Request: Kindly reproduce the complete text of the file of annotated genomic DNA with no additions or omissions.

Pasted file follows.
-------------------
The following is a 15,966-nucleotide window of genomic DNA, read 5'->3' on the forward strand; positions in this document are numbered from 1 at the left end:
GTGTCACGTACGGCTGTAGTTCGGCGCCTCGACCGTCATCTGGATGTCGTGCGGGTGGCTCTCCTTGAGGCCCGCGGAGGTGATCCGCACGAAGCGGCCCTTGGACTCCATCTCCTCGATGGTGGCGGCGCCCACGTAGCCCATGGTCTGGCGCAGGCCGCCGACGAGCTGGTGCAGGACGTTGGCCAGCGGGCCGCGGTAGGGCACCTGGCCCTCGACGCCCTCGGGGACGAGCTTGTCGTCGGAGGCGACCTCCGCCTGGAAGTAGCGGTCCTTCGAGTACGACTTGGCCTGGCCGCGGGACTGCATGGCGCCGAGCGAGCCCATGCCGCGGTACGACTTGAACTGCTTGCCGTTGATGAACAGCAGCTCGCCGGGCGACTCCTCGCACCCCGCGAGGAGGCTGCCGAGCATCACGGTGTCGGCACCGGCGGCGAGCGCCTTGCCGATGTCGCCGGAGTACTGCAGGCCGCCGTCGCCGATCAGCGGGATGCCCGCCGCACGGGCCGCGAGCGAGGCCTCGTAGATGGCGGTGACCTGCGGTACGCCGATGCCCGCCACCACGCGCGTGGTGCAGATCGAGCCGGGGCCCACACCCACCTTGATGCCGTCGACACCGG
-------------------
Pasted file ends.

The following is a 15,966-nucleotide window of genomic DNA, read 5'->3' on the forward strand; positions in this document are numbered from 1 at the left end:
GTGTCACGTACGGCTGTAGTTCGGCGCCTCGACCGTCATCTGGATGTCGTGCGGGTGGCTCTCCTTGAGGCCCGCGGAGGTGATCCGCACGAAGCGGCCCTTGGACTCCATCTCCTCGATGGTGGCGGCGCCCACGTAGCCCATGGTCTGGCGCAGGCCGCCGACGAGCTGGTGCAGGACGTTGGCCAGCGGGCCGCGGTAGGGCACCTGGCCCTCGACGCCCTCGGGGACGAGCTTGTCGTCGGAGGCGACCTCCGCCTGGAAGTAGCGGTCCTTCGAGTACGACTTGGCCTGGCCGCGGGACTGCATGGCGCCGAGCGAGCCCATGCCGCGGTACGACTTGAACTGCTTGCCGTTGATGAACAGCAGCTCGCCGGGCGACTCCTCGCACCCCGCGAGGAGGCTGCCGAGCATCACGGTGTCGGCACCGGCGGCGAGCGCCTTGCCGATGTCGCCGGAGTACTGCAGGCCGCCGTCGCCGATCAGCGGGATGCCCGCCGCACGGGCCGCGAGCGAGGCCTCGTAGATGGCGGTGACCTGCGGTACGCCGATGCCCGCCACCACGCGCGTGGTGCAGATCGAGCCGGGGCCCACACCCACCTTGATGCCGTCGACACCGG